When I first had kids, my parents were older and they both worked, so I never really had any expectations of them providing child care for us.
Granted, at times I wished that I had the kind of parents that could/would take the kids overnight so we could go out of town or something, but I didn’t. That’s just the way it was.
However, there are parents with expectations regarding the role their own parents play when they have kids, and sometimes those expectations don’t line up with what grandparents are able or willing to give:
These are people who have raised their own children and often looked after an ageing parent. If they had plans to spend their twilight years painting, golfing, learning to salsa or seeing the world, they’ve had to postpone them. They are under pressure because of this new expectation that they will help out their children.
What are a grandparent’s duties? What are their rights? Should grandparents be expected to provide free care night and day? Should they pay for all expenses when the grandchildren are in their care?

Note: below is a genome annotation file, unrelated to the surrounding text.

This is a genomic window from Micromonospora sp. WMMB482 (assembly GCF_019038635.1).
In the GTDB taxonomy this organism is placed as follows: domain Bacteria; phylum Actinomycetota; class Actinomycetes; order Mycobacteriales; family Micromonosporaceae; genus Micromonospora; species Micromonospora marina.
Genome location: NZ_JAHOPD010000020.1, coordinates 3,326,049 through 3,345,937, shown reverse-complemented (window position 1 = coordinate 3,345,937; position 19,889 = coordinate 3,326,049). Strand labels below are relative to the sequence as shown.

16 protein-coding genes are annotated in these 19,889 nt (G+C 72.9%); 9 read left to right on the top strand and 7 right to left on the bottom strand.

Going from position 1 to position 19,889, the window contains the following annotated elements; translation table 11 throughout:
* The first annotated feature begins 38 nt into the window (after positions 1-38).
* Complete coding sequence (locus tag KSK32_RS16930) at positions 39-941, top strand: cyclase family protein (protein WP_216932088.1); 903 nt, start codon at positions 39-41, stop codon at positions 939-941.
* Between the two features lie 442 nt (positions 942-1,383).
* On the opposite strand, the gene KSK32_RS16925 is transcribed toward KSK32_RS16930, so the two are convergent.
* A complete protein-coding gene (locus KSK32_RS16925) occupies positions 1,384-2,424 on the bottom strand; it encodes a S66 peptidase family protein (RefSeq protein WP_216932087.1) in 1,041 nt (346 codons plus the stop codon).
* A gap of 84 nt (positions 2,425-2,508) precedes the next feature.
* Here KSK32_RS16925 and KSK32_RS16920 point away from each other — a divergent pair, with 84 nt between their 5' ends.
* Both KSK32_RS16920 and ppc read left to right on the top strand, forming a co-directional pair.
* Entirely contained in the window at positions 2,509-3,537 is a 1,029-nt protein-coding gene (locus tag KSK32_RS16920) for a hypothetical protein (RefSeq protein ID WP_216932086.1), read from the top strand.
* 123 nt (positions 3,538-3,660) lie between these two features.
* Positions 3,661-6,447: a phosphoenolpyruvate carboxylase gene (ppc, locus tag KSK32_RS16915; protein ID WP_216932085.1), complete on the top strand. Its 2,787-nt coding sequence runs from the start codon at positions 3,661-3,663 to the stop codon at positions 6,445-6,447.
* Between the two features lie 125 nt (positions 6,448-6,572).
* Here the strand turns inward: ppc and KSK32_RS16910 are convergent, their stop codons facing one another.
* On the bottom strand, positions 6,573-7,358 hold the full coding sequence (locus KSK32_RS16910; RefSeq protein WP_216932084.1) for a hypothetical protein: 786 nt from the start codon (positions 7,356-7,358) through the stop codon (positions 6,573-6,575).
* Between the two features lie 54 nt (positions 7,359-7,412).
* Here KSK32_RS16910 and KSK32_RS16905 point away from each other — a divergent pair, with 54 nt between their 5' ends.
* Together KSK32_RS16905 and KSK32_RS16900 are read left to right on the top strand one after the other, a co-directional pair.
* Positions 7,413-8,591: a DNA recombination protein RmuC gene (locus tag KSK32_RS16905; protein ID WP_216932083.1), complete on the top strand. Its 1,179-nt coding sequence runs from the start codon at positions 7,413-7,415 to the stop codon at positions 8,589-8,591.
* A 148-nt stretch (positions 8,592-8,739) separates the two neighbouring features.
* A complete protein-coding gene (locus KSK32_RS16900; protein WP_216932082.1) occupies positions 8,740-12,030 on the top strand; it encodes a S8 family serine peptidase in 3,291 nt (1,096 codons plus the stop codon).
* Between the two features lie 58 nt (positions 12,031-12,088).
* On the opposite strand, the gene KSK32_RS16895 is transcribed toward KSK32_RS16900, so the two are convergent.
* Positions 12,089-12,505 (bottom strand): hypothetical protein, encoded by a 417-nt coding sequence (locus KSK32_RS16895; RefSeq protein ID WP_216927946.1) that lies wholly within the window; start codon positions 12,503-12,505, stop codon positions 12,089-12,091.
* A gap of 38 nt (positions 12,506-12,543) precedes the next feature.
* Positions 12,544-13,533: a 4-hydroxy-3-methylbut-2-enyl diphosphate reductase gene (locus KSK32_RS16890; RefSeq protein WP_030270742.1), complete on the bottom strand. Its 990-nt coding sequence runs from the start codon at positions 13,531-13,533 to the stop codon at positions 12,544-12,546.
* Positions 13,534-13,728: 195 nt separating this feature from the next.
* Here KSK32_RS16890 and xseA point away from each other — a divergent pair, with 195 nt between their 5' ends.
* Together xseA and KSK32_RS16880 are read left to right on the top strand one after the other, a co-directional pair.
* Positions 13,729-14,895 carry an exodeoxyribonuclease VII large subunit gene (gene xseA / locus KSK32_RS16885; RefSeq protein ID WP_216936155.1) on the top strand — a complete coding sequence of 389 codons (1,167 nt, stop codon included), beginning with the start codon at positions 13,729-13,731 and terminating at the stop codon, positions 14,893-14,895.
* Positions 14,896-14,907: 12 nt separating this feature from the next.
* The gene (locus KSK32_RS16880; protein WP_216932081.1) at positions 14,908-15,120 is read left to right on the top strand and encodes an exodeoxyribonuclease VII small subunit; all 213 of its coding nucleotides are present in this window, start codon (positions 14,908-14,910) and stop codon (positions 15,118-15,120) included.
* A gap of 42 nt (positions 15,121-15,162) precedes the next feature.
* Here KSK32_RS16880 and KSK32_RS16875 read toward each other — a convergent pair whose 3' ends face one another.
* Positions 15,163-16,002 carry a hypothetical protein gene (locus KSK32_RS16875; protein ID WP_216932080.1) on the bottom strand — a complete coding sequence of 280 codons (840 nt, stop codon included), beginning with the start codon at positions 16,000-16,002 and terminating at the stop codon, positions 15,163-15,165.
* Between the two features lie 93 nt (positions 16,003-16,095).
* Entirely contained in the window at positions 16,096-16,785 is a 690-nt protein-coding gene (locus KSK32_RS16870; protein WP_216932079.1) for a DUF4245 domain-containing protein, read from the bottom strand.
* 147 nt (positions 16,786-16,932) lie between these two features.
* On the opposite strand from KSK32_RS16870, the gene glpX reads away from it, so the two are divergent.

Most of the time people can work these things out, but in some cases, it’s such a tough subject that organizations such as grannynet.co.uk advocates a grandparents’ charter of rights in order to make a childcare arrangement work for both parties.
Though I’m not a grandparent, I imagine that most people look forward to helping out with grandchildren when and how they are able, but no one really signs on to be free labor at an adult child’s beck and call. Similarly, the new parents may have a vision of how a grandparent should act, and when something different occurs, they feel that they aren’t getting the type of help or support they need from the grandparents.
Like many interpersonal situations, the key seems to be communicating expectations up front so there are no misunderstandings.